6 Tips for Soothing Colic Baby

Disclosure: This is a product-provided, sponsored conversation that contains affiliate links. I received one bottle of Colief Infant Drops for my own personal use. All opinions, text and experiences are my own.

When you’re a new mom, you may not always realize what that may entail. Believe me, I am speaking from experience. Even after having one and planning for the second, I was blindsided when my son had colic. I was not prepared. Fortunately, we made it well past that phase. Twice.

tips for soothing baby with colic

Tips for Soothing Colic Baby

Yes, twice. Not only did our son have colic, but so did our last baby. This time though, I was better prepared. I learned from her brother how to handle the crying and digestive issues. Colic usually begins about two weeks after birth and subsides by three or four months of age. While the baby is experiencing colic, it can quite literally disrupt the entire family. A few tips helped all of us get through the tough evenings and move onto to fuss-free days head.

  1. Be prepared. As I mentioned, I had no idea what colic was nor had I planned for its possible onset. By the next baby, I knew better and had items on hand to help. For example, Colief Infant Drops is the only product that has the lactase enzyme to help digest lactose, Plus, it is also the only product added to both breast milk and formula — the drops are actually added to the milk, not given directly to the baby — so that you can easily continue to feed your baby either way. It can be given at every feeding until about three or four months, which is the age most babies outgrow colic.
  2. Find what soothes your baby. For each child, this will be different. Our son liked to be held in the football hold. Head in the bend of your elbow with baby laying tummy down across your arm. The pressure on the stomach seemed soothing to him. Our youngest preferred to be held in our arms as we would swing her back and forth. Be willing to have patience and find your infant’s soothing exercise or noise.
  3. Change your diet. If you are breastfeeding, it is important to know what you are eating and its effects on your baby. Keep a food journal and note your infant’s fussiness to determine if a diet change can help alleviate stomach issues in your infant. If bottle-feeding, make sure the formula you are using does not upset baby’s tummy. While the actual cause of colic is not known, it is believed that some babies have difficulty digesting the lactose in breast milk or infant formula, and for these babies, Colief Infant Drops is ideal to reduce the crying.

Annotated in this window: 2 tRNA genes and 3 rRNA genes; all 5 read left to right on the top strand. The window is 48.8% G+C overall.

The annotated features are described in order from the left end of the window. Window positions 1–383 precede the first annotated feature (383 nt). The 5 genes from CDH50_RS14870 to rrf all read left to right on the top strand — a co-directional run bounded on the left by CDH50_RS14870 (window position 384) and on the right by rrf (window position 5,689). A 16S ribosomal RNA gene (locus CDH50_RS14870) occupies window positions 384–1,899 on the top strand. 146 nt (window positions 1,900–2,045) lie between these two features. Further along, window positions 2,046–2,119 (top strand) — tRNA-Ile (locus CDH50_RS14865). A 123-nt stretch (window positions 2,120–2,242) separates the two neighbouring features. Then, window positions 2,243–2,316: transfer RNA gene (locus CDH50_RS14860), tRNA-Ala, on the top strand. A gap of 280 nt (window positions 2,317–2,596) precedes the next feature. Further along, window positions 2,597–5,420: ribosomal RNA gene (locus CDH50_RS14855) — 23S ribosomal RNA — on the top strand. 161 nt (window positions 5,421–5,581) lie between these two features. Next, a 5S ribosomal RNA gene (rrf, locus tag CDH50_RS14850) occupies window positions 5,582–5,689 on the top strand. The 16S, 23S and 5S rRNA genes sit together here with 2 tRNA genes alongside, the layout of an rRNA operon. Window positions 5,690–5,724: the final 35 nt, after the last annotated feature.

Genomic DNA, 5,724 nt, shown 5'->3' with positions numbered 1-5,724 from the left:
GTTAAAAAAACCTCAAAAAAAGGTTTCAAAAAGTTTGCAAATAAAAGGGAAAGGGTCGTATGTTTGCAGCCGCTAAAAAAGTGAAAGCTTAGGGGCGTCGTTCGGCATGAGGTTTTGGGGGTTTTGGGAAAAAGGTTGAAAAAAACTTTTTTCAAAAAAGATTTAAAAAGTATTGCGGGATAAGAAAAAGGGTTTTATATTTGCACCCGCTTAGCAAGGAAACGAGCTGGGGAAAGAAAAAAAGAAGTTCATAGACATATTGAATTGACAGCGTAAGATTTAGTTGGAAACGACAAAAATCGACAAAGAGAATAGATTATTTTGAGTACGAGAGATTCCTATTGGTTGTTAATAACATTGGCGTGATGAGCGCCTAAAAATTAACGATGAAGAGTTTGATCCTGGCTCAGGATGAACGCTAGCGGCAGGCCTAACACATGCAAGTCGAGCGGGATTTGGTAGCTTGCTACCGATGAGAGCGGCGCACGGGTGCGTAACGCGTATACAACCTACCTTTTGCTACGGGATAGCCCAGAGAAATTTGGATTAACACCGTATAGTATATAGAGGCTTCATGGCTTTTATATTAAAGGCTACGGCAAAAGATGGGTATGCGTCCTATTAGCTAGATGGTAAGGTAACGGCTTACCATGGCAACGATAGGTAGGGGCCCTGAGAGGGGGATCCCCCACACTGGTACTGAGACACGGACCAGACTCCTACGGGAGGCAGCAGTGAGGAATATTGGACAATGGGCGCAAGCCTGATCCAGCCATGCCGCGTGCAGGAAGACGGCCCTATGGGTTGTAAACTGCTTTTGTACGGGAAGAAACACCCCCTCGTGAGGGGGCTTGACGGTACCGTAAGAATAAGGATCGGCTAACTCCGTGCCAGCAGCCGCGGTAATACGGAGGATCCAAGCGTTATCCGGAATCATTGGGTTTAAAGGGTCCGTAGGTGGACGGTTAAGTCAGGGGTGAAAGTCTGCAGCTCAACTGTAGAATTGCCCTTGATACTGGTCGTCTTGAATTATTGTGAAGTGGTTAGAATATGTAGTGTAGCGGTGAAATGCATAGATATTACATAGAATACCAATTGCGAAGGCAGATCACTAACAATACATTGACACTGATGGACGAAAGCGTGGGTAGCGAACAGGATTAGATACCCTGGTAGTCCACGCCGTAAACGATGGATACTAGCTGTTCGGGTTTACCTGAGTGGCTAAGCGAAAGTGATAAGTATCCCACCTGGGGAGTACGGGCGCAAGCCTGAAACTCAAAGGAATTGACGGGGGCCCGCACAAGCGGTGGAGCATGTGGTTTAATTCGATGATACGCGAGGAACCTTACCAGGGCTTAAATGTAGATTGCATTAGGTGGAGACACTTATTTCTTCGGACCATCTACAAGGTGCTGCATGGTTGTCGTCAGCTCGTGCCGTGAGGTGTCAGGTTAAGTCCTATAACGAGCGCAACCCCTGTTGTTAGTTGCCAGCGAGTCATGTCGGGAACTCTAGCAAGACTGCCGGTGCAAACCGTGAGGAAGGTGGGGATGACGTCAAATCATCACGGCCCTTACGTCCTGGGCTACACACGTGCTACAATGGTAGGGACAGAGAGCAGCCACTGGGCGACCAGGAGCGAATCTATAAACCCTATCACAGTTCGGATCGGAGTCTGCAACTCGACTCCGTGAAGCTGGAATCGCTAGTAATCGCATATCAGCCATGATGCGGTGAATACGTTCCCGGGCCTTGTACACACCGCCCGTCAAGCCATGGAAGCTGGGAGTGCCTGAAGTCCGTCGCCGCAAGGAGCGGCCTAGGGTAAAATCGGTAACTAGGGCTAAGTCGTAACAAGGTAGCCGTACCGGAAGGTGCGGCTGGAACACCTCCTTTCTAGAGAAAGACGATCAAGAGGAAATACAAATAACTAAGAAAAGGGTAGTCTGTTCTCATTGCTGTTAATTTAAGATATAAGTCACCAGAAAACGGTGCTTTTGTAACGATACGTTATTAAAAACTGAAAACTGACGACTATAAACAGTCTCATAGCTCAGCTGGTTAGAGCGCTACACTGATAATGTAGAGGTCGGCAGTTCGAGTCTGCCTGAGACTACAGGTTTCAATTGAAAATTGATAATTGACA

4. Try a change of scenery. Whether it’s a ride in the car, stepping outside, or a different room, sometimes this can be an easy fix. For baby #5, we could step outside, swing her a little, and find solace as she calmed down. Be willing to try different things to find your infant’s happy place.
  5. Bathe your baby. The warm water on a gassy tummy can ease the pain, and thus calm the tears. After a nice bath, try a little massage as well to continue to help. Be open to your baby’s response and adaptive to what works best.
  6. Ask for support. This is perhaps the most important tip. Do not be ashamed. Colic is hard on everyone and can be exhausting to work through. Take help when it is offered and ask for it when it is needed. You and your baby both need you to be your best, so take care of yourself as well as your child. After all, according to a study summary in American Family Physician, up to 28% of all infants experience colic, which is defined as repeated episodes of excessive and inconsolable crying in an infant that is in otherwise perfect health.

You are not alone and remember… you WILL get to the other side! There will be plenty of happy times on the way. Both of my colicky babies have grown well past that stage and we are simply enjoying life.

remembering happy moments #nomorecrying


Disclosure: Our Family Lifestyle is a participant in the Amazon Services LLC Associates Program, an affiliate advertising program designed to provide a means for sites to earn advertising fees by advertising and linking to amazon.com.
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